The one thing Abby Gieseke wanted most from her fifth grade year at First Baptist Denton in Texas was to join the band and play the flute.
"My mom had played the flute and my friend is playing the flute too,” said Abby.
Fifth grade was finally her first chance to take up the instrument as well, but for Abby it would be a bit more of a challenge. Abby does not have a left hand.
"She was born without her left hand which is called Symbrachydactyly,” said her mom Julie Gieseke.
According to the American Journal of Medical Genetics it’s a rare disorder only affecting about 1 in every 30,000 to 40,000 births. It causes a child to be born small or completely missing bones or fingers in one hand, or, in Abby’s case, a completely missing hand.
It’s something Abby says is just a part of life for her and her mom says it’s never held her back.
"I find my own ways to do things other people can do,” said Abby.
The latest news from around North Texas.
However the flute posed a much bigger problem than most of the other activities Abby had worked through. After all you can’t even hold up a flute to play it without two hands.
"That's what was hard with this flute is we wondered if this was going to be the time where we were going to tell her, 'Abby, we don't know if you can do this,'" said Julie.
That’s something the Giesekes have always tried to avoid, so they searched far and wide trying to avoid it again by finding a way Abby could play the flute.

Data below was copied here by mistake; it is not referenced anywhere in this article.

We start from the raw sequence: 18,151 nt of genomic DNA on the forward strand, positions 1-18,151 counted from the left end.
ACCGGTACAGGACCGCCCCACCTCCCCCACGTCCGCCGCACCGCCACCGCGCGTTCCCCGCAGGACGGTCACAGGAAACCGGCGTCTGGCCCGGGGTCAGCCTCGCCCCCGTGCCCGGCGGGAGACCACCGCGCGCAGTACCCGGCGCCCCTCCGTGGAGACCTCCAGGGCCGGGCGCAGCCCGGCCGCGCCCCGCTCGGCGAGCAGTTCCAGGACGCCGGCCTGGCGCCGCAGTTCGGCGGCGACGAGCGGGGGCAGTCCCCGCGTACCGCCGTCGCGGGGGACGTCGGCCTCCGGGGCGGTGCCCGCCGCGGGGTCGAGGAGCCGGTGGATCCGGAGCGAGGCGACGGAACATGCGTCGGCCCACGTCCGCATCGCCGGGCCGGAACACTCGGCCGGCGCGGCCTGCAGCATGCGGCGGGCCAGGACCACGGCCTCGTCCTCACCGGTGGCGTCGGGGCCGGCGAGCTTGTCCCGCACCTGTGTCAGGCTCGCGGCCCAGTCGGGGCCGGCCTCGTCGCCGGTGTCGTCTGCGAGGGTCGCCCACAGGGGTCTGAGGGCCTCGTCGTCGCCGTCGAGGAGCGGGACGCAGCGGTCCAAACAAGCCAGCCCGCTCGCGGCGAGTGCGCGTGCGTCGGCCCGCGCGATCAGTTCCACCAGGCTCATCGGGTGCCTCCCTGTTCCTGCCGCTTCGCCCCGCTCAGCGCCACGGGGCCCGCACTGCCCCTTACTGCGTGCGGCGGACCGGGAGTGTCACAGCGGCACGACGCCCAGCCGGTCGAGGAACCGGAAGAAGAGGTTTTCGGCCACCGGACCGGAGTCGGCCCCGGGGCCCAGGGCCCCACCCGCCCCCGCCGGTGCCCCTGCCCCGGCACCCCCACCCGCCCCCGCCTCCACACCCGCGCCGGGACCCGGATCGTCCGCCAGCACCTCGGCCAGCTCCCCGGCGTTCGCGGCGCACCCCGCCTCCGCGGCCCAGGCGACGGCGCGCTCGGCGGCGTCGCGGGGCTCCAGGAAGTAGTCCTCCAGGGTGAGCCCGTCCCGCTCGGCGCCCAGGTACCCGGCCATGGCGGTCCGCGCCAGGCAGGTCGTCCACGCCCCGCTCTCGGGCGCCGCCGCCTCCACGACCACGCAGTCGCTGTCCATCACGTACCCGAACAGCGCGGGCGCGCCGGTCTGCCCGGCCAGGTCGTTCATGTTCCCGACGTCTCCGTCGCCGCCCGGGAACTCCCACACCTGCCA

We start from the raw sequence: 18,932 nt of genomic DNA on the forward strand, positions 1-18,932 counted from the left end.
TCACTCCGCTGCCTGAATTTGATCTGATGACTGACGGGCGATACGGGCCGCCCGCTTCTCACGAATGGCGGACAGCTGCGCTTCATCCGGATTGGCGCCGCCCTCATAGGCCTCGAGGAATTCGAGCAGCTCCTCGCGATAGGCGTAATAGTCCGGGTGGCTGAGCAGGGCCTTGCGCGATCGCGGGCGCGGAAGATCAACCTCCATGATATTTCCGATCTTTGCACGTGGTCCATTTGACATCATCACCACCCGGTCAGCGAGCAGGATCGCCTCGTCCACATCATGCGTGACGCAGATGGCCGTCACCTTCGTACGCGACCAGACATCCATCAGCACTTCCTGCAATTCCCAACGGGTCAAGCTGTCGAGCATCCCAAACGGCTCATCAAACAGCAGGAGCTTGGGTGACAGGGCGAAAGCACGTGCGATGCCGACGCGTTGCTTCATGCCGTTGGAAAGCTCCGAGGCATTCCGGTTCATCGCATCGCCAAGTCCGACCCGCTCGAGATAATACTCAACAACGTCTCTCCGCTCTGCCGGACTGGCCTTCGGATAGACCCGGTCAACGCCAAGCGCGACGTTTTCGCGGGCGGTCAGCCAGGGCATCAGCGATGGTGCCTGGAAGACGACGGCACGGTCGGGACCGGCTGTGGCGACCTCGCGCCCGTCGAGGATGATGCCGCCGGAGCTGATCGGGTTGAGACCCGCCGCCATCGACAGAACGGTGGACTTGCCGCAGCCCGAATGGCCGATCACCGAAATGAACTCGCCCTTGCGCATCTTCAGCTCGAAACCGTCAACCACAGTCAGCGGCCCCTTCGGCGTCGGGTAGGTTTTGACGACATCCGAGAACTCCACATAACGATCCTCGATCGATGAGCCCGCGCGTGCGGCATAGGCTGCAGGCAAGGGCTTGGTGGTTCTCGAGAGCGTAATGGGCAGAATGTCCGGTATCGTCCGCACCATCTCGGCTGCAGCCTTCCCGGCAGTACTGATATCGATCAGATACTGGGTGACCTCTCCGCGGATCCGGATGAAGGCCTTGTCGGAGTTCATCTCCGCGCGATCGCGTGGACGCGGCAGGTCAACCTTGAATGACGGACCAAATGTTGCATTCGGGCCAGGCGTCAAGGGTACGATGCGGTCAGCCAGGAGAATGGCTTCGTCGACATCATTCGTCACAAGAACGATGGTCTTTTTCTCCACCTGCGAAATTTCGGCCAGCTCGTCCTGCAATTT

"We talked to a guy in Amsterdam, Switzerland, nobody knew how to do it,” said Julie.
The Giesekes were about to lose hope until a friend at the school brought up a local man named “Mr. Woody.”
Clarence Jefferson Wood Jr., or Woody as everyone calls him, is a long time Denton resident and life-long musician. He says he got his first Clarinet at age 9 and has been playing and repairing instruments nearly all of his life. He is now 88-years-old.
When the Giesekes brought their proposal to Wood, a one handed flute, he says it was one of the more challenging requests he’d heard.
"I've never done anything that expansive before, but I said I would give it a try,” said Woody.
So he set out to make the flute. Over 3 weeks he went through several versions, many of which were far too complicated for anyone, especially an 11 year-old, to operate.
Finally though, Woody had created a flute that he believed would work just for Abby.
He mounted the instrument on an old cymbal stand and completely reworked the tone holes and keys so they could be operated by Abby.
"It was complicated," said Woody with a laugh.
Abby’s band teacher admits she’s not even sure how to play the creation. It came with an all new set of fingerings Abby has to take-on, but only five days after getting the flute, Abby was already playing at the level of her fellow students.
"I can play the first five notes that everyone else has learned and I can play the first song,” said Abby proudly after practice.
Julie says she cried the first time she heard her daughter play a note with the new flute.
"It was amazing,” she said. “It was something that we wanted so much and Mr. Woody, and God, and our prayers, and all the prayers of our friends, it worked."
It was quite a triumph for Woody as well who had created something from scratch that he’d never taken on in his 88 years.
All he asked in return for the creation was to see Abby play it. So he sat front row with his wife at a Friday afternoon practice and smiled as Abby kept up with her classmates.
"It makes me cry when I see her play her instrument,” he said. “And I love to see her do something that's unusual."
Abby says it’s just one more thing she’s learning to do “her way,” and one she can actually take on thanks to the kindness and innovation of Mr. Woody.